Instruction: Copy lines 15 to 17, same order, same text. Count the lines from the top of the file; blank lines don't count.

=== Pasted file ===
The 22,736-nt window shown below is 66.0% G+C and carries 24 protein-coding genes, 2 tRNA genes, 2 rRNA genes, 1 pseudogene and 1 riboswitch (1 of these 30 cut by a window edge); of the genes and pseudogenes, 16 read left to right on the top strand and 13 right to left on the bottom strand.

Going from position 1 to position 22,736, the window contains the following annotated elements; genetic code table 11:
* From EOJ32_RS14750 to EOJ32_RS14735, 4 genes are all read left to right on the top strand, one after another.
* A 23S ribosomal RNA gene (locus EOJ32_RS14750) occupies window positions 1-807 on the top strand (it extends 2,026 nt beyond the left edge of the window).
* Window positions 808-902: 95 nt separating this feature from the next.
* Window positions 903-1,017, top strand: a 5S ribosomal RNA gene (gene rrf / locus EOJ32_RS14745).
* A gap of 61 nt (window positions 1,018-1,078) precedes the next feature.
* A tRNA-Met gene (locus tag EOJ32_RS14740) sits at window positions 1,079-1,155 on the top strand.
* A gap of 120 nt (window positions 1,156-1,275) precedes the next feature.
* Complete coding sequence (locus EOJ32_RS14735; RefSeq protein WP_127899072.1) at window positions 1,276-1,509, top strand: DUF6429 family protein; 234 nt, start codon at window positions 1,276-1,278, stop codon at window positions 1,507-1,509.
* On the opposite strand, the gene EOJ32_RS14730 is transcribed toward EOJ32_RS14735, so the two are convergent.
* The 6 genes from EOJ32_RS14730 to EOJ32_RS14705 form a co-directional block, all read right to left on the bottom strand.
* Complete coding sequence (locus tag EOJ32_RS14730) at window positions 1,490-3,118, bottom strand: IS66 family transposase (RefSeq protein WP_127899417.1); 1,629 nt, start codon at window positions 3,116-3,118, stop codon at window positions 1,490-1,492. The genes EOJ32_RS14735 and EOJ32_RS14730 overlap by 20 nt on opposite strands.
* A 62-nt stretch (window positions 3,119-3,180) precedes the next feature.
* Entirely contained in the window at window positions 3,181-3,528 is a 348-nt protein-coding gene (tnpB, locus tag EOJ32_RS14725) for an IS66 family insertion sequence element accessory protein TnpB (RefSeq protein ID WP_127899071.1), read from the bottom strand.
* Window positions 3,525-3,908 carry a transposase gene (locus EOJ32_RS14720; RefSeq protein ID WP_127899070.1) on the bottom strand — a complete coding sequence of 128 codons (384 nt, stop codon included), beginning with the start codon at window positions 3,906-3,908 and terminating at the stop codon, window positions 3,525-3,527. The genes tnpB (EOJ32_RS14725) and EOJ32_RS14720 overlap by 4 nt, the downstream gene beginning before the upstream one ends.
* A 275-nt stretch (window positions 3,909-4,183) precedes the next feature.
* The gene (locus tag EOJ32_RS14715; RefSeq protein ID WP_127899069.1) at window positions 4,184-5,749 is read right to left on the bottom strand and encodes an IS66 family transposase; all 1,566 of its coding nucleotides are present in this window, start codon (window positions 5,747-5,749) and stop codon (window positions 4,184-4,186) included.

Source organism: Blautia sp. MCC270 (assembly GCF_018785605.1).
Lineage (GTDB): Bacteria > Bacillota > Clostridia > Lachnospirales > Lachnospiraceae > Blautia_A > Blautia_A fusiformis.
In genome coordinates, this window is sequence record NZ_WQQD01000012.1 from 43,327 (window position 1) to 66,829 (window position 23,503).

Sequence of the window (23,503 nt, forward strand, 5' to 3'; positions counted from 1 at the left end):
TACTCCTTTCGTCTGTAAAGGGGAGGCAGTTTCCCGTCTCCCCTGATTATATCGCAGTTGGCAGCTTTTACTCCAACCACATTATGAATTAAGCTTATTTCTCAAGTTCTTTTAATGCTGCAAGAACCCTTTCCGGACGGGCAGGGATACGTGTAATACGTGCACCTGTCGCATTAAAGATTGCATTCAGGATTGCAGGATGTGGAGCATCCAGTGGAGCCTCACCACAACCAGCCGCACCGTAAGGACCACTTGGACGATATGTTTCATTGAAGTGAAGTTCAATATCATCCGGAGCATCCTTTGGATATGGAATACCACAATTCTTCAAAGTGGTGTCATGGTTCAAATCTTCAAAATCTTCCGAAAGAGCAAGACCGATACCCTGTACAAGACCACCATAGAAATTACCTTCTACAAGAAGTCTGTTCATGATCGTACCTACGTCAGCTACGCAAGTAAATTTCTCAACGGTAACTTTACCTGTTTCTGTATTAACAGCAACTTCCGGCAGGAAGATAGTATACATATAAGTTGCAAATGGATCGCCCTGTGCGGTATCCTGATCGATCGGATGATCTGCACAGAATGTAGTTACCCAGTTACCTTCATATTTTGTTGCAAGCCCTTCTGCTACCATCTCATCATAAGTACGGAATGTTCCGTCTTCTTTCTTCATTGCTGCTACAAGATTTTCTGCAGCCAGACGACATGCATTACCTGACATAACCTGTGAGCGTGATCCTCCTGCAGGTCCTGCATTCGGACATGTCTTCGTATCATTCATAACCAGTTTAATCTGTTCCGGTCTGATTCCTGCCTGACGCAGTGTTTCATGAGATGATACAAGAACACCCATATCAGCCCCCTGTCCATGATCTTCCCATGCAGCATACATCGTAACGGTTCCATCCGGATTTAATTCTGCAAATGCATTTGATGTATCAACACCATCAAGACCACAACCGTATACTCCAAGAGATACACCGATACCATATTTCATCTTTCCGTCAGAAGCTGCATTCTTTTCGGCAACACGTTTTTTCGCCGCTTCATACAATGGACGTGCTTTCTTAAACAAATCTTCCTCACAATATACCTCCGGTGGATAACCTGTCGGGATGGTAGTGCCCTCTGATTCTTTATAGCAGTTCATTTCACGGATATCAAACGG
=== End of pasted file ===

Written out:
* Entirely contained in the window at window positions 3,181-3,528 is a 348-nt protein-coding gene (tnpB, locus tag EOJ32_RS14725) for an IS66 family insertion sequence element accessory protein TnpB (RefSeq protein ID WP_127899071.1), read from the bottom strand.
* Window positions 3,525-3,908 carry a transposase gene (locus EOJ32_RS14720; RefSeq protein ID WP_127899070.1) on the bottom strand — a complete coding sequence of 128 codons (384 nt, stop codon included), beginning with the start codon at window positions 3,906-3,908 and terminating at the stop codon, window positions 3,525-3,527. The genes tnpB (EOJ32_RS14725) and EOJ32_RS14720 overlap by 4 nt, the downstream gene beginning before the upstream one ends.
* A 275-nt stretch (window positions 3,909-4,183) precedes the next feature.